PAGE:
Electronic Absorption and Resonance Raman Spectroscopy
Typical enzyme concentrations used were
100 μM. Biomax-10 ultrafiltration devices (Millipore) were used for buffer exchange and for concentrating the protein. Reduction to the ferrous state was achieved by adding microliter aliquots of 25 mM sodium dithionite solution to an argon-purged sample in the Raman capillary cell and was monitored by UV-visible spectroscopy directly in the capillary using a Cary 50 spectrometer. 12 CO (Airgas) and 13 CO (99% 13 C, ICON Stable Isotopes) adducts were obtained by injecting CO through a septum-sealed capillary containing argon-purged, reduced protein (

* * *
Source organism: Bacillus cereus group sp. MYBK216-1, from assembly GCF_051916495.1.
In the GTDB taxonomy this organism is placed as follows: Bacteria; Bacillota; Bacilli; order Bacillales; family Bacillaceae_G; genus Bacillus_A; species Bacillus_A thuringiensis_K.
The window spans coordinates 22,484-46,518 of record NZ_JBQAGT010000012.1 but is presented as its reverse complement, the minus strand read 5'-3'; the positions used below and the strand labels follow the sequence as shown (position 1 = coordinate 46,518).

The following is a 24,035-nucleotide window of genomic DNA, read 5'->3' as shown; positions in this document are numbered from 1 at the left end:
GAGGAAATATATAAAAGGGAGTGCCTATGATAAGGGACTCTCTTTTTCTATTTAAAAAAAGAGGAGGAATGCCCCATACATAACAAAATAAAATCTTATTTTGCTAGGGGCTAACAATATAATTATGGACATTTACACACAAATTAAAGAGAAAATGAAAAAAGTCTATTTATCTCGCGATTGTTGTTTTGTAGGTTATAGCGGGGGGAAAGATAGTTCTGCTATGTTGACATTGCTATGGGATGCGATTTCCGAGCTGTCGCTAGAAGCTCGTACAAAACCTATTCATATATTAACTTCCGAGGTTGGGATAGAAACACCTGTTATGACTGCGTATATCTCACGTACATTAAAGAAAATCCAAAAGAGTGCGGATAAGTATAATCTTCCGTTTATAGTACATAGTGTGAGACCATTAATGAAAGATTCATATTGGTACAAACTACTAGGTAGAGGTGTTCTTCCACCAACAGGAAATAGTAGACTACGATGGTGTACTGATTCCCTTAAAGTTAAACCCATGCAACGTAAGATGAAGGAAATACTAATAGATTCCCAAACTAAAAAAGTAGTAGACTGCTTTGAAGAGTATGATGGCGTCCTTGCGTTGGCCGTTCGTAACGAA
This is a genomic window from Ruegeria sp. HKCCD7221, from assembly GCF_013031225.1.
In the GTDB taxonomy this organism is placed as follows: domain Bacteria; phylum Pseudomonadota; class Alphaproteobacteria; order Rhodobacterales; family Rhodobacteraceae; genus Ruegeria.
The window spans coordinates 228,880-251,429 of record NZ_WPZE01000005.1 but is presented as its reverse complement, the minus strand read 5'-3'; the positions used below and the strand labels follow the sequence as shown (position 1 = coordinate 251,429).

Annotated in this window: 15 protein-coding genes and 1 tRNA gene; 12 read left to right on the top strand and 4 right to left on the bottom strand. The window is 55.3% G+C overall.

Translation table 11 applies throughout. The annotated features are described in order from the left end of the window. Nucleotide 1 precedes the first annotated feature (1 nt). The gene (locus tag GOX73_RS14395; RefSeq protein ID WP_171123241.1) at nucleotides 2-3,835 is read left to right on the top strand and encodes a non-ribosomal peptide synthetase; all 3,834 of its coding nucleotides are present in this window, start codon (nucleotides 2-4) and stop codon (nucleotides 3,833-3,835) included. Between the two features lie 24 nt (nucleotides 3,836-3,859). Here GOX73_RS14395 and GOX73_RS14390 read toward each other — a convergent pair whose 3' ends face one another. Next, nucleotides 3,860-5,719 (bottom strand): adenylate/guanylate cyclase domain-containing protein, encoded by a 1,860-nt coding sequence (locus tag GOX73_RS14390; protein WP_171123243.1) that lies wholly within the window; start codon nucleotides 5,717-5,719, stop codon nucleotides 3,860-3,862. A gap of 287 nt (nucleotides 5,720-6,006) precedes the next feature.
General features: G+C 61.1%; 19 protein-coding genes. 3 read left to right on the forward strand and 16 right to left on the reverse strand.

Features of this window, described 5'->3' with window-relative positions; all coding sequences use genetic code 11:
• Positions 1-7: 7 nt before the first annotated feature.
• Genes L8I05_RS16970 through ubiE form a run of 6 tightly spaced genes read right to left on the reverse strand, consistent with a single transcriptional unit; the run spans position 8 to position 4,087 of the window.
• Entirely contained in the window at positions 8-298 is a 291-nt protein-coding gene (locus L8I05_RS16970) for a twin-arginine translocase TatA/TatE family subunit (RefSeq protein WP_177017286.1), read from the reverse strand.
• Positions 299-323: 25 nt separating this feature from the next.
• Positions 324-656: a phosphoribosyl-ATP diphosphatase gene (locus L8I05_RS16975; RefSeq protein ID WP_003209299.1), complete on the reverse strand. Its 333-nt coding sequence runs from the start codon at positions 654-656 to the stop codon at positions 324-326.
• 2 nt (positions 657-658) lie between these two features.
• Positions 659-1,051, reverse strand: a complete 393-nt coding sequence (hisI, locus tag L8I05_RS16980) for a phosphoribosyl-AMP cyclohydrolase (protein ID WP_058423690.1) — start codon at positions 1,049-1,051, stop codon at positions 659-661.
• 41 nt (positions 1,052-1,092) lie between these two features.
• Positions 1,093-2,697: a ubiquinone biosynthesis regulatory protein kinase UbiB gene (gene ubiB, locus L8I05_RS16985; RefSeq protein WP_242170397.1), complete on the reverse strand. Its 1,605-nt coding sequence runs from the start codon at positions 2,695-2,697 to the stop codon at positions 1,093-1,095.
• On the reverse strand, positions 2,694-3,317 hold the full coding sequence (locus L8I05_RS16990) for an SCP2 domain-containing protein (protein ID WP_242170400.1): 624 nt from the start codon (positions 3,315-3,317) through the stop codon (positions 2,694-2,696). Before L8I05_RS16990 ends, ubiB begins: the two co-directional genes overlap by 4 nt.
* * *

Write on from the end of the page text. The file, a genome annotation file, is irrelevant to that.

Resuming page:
20 μL). O2 (Airgas), 18 O2 (99% 18 O, ICON Stable Isotopes), NO (Aldrich), and 15 N 18 O (98% 15 N and 95% 18 O, Aldrich) adducts were generated using the same procedure after excess dithionite was removed from the reduced sample with desalting spin columns (Zebra ™ 0.5 mL, Pierce). These procedures were performed in a glovebox with a controlled atmosphere of less than 1-ppm of O2 (Omni-Lab System, Vacuum Atmospheres Company). RR spectra were obtained using a custom McPherson 2061/207 spectrograph (0.67 m with variable gratings) equipped with a Princeton Instruments liquid N2-cooled CCD detector (LN-1100PB). Kaiser Optical supernotch filters were used to attenuate Raleigh scattering. A Krypton laser (Innova 302, Coherent) and a He/Cd laser (Liconix 4240NB) were used for the 413- and 442-nm excitations, respectively. Spectra were collected in a 90° scattering geometry on samples at room temperature. Frequencies were calibrated relative to indene and CCl4 and are accurate at cm 𢄡 . CCl4 was also used to check the polarization conditions. The integrity of the RR samples, before and after laser illumination, was confirmed by direct monitoring of their UV-visible spectra in the Raman capillaries.